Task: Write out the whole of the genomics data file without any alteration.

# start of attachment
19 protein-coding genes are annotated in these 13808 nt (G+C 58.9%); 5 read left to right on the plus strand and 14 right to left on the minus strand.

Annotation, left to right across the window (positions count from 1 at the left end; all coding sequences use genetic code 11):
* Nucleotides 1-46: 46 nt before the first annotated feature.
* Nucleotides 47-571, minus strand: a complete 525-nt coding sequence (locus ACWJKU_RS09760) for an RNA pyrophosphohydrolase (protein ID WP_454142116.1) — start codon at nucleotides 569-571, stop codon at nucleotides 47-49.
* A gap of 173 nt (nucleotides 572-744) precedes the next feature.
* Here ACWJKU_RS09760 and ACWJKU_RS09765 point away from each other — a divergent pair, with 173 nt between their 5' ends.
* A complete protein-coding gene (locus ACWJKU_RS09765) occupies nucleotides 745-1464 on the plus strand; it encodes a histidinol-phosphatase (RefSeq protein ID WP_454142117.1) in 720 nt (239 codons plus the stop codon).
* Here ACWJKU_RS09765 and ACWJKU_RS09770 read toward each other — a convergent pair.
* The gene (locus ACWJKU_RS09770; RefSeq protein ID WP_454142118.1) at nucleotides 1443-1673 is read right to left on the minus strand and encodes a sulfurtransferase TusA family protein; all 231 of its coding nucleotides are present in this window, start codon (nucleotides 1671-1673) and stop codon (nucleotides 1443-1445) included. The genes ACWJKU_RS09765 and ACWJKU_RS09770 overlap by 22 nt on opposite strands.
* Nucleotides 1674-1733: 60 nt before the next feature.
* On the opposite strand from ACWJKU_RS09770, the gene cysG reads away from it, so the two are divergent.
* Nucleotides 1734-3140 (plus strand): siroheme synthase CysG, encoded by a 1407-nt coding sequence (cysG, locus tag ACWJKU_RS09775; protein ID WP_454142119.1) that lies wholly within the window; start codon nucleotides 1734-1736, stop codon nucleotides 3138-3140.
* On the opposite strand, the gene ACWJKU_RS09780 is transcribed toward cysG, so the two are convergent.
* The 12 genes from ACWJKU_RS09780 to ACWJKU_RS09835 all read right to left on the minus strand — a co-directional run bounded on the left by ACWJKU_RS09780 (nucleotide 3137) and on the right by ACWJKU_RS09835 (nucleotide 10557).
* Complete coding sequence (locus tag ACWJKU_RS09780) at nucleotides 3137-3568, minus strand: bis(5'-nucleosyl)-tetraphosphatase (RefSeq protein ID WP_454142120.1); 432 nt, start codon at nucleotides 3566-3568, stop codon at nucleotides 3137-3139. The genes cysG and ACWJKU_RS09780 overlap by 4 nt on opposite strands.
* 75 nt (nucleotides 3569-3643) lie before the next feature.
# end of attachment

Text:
19 protein-coding genes are annotated in these 13808 nt (G+C 58.9%); 5 read left to right on the plus strand and 14 right to left on the minus strand.

Annotation, left to right across the window (positions count from 1 at the left end; all coding sequences use genetic code 11):
* Nucleotides 1-46: 46 nt before the first annotated feature.
* Nucleotides 47-571, minus strand: a complete 525-nt coding sequence (locus ACWJKU_RS09760) for an RNA pyrophosphohydrolase (protein ID WP_454142116.1) — start codon at nucleotides 569-571, stop codon at nucleotides 47-49.
* A gap of 173 nt (nucleotides 572-744) precedes the next feature.
* Here ACWJKU_RS09760 and ACWJKU_RS09765 point away from each other — a divergent pair, with 173 nt between their 5' ends.
* A complete protein-coding gene (locus ACWJKU_RS09765) occupies nucleotides 745-1464 on the plus strand; it encodes a histidinol-phosphatase (RefSeq protein ID WP_454142117.1) in 720 nt (239 codons plus the stop codon).
* Here ACWJKU_RS09765 and ACWJKU_RS09770 read toward each other — a convergent pair.
* The gene (locus ACWJKU_RS09770; RefSeq protein ID WP_454142118.1) at nucleotides 1443-1673 is read right to left on the minus strand and encodes a sulfurtransferase TusA family protein; all 231 of its coding nucleotides are present in this window, start codon (nucleotides 1671-1673) and stop codon (nucleotides 1443-1445) included. The genes ACWJKU_RS09765 and ACWJKU_RS09770 overlap by 22 nt on opposite strands.
* Nucleotides 1674-1733: 60 nt before the next feature.
* On the opposite strand from ACWJKU_RS09770, the gene cysG reads away from it, so the two are divergent.
* Nucleotides 1734-3140 (plus strand): siroheme synthase CysG, encoded by a 1407-nt coding sequence (cysG, locus tag ACWJKU_RS09775; protein ID WP_454142119.1) that lies wholly within the window; start codon nucleotides 1734-1736, stop codon nucleotides 3138-3140.
* On the opposite strand, the gene ACWJKU_RS09780 is transcribed toward cysG, so the two are convergent.
* The 12 genes from ACWJKU_RS09780 to ACWJKU_RS09835 all read right to left on the minus strand — a co-directional run bounded on the left by ACWJKU_RS09780 (nucleotide 3137) and on the right by ACWJKU_RS09835 (nucleotide 10557).
* Complete coding sequence (locus tag ACWJKU_RS09780) at nucleotides 3137-3568, minus strand: bis(5'-nucleosyl)-tetraphosphatase (RefSeq protein ID WP_454142120.1); 432 nt, start codon at nucleotides 3566-3568, stop codon at nucleotides 3137-3139. The genes cysG and ACWJKU_RS09780 overlap by 4 nt on opposite strands.
* 75 nt (nucleotides 3569-3643) lie before the next feature.